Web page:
I also listened to a few of Johann Herman Schein’s greatly influential ‘Duetti Pastorali' alluded to in the accompanying essay. These were published at various times and range from the rather simple lied-style settings of 1609 to the expressive language of the late 1620s (Harmonia Mundi RD 77088 also with Cantus Cöln). Schutz must surely have known these works as indeed he must have known Monteverdi’s middle period Madrigal Books - the fourth book for instance, dated 1603. These composers took special care with the text, its careful expression and in the uses of continuo. Schutz even sets the same poets as Monteverdi. Guarini (Il pastor fido) and Marino are examples proving that the younger man had totally assimilated the Italian style.

In 1628 Schutz returned to Italy to study with Monteverdi, so with the Sacred Concertos dating from several years later, the inspiration is quite certainly the later madrigal books of Monteverdi - especially Book 7. Nowhere is this more noticeable than in the very first of the Sacred Concertos ‘Eile mich, Gott’ (Make haste O God to deliver me’) a setting of psalm 70. The accompanying continuo is given here to a spinet, organ and six string violone in G on the grounds that these were available to Schutz in the musicians’ balcony of the church at the Royal Court of Copenhagen, where he worked at the time. This instrumentation really fleshes out the bass. No matter what scholarship may dictate, musically and dramatically this combination is very effective and powerful. These concertos are quite rightly referred to as ‘Sacred Madrigals’ and although short (‘Kleine’ after all) make their point effectively and without wasted notes.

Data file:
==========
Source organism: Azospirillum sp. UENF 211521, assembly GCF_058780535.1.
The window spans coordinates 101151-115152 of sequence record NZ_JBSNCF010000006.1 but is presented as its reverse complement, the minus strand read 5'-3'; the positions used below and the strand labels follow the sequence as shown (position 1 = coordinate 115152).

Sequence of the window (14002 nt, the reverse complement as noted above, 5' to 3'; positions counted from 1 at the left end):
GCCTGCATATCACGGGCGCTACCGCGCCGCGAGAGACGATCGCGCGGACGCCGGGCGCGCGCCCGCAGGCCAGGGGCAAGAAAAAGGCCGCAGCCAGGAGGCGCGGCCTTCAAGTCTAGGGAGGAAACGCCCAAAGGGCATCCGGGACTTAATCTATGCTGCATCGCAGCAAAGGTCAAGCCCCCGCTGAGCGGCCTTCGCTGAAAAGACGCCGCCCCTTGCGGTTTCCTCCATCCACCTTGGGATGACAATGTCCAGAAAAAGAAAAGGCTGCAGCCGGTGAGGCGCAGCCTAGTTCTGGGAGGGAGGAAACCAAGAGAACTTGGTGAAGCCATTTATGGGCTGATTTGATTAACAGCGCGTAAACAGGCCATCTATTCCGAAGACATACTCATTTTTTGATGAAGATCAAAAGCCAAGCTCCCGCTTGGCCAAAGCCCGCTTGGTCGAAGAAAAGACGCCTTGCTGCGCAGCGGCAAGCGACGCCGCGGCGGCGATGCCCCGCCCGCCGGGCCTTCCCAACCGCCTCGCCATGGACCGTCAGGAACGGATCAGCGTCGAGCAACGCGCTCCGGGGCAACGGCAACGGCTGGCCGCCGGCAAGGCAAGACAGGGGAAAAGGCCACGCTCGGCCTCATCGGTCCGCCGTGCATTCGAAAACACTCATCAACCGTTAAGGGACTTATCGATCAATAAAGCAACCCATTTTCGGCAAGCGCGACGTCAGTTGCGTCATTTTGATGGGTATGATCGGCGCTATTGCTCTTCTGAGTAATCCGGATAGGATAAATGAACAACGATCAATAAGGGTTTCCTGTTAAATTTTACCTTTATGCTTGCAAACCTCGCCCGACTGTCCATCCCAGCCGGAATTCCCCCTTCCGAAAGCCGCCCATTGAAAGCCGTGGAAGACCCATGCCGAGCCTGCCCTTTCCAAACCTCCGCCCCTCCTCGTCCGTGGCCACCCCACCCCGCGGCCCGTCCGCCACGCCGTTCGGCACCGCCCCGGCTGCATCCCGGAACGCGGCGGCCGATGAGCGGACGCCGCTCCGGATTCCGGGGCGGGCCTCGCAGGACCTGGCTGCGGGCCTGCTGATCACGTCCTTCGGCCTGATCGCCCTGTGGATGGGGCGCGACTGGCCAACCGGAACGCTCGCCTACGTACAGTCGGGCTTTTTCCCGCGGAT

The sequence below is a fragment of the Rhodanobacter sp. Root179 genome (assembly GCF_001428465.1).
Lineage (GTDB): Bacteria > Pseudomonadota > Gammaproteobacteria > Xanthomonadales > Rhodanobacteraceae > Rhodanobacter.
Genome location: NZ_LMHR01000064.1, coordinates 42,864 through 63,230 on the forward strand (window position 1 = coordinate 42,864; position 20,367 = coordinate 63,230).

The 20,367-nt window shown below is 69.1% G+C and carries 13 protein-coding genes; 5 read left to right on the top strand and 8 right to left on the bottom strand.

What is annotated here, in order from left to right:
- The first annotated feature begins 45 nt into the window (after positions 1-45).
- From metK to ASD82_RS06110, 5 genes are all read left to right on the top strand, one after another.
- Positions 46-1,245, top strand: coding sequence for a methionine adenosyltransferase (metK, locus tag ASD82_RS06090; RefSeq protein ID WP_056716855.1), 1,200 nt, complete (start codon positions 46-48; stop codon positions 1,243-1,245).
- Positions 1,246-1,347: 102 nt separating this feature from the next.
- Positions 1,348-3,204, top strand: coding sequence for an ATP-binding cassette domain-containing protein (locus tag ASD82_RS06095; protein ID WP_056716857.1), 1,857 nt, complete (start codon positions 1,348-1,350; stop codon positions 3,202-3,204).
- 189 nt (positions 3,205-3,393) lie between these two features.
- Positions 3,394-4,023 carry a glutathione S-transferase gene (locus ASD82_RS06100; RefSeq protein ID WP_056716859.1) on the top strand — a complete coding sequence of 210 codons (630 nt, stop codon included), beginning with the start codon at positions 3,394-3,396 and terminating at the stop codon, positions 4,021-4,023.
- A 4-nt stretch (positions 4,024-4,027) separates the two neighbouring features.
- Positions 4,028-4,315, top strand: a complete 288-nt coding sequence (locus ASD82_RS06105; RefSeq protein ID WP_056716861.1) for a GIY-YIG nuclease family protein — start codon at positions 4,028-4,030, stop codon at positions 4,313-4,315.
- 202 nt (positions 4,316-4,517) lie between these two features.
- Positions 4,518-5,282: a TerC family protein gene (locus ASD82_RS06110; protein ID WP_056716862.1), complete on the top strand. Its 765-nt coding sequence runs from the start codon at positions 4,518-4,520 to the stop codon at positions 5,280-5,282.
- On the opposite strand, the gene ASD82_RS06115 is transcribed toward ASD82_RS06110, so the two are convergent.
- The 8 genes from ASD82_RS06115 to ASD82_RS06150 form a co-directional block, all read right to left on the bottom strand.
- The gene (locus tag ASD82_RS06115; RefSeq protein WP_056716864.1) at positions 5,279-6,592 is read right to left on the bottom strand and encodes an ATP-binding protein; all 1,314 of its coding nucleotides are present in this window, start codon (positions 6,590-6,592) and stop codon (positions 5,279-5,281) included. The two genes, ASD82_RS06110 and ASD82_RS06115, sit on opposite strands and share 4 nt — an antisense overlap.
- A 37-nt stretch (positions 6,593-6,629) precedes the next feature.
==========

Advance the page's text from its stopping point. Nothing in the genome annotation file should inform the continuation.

The two CDs devoted to motets are utterly different. These pieces are more severe. This 1625 collection of ‘Cantiones Sacrae’ consists of twenty pieces on CD 1 and twenty one on CD 2. Each is a separate work but Schutz envisaged some motets being joined as they inhabit similar texts; say those suitable for Holy Week. The texts are normally biblical and in Latin whereas the Concerti are in German. As I said above some are taken from a set of meditations said to have been written by St. Augustine. The continuo here is a safe choice being an organ; the one illustrated in the booklet built in 1731-33 by Giacinto Pescetti for the church of St. Biagio della Guidecca. Its specification is given but, quite rightly, very little of its full capacity is audible. I agree with Messori when he writes "The sound of the early organ and its Principale (pipes) blends marvellously with the choir of four singers, who were specifically placed in the organ gallery above the entrance door, the place historically appointed for the performance of church music".

This budget CD set comes complete with texts, the excellent essay mentioned above and full discographical details. But asked by a friend with whom I shared a pleasant hour listening to some of these tracks if I would make a space for this box on my shelves, I said a reluctant ‘no’. There is nothing here which excited me, indeed the motets often sound rather routine and in the madrigals I prefer Cantus Cöln. In addition the music itself, although generally of a high standard, is not vintage Schutz.

Nevertheless for the student or the Schutz enthusiast this set is genuinely worth investing in. If you are a completist you will want it anyway.

Gary Higginson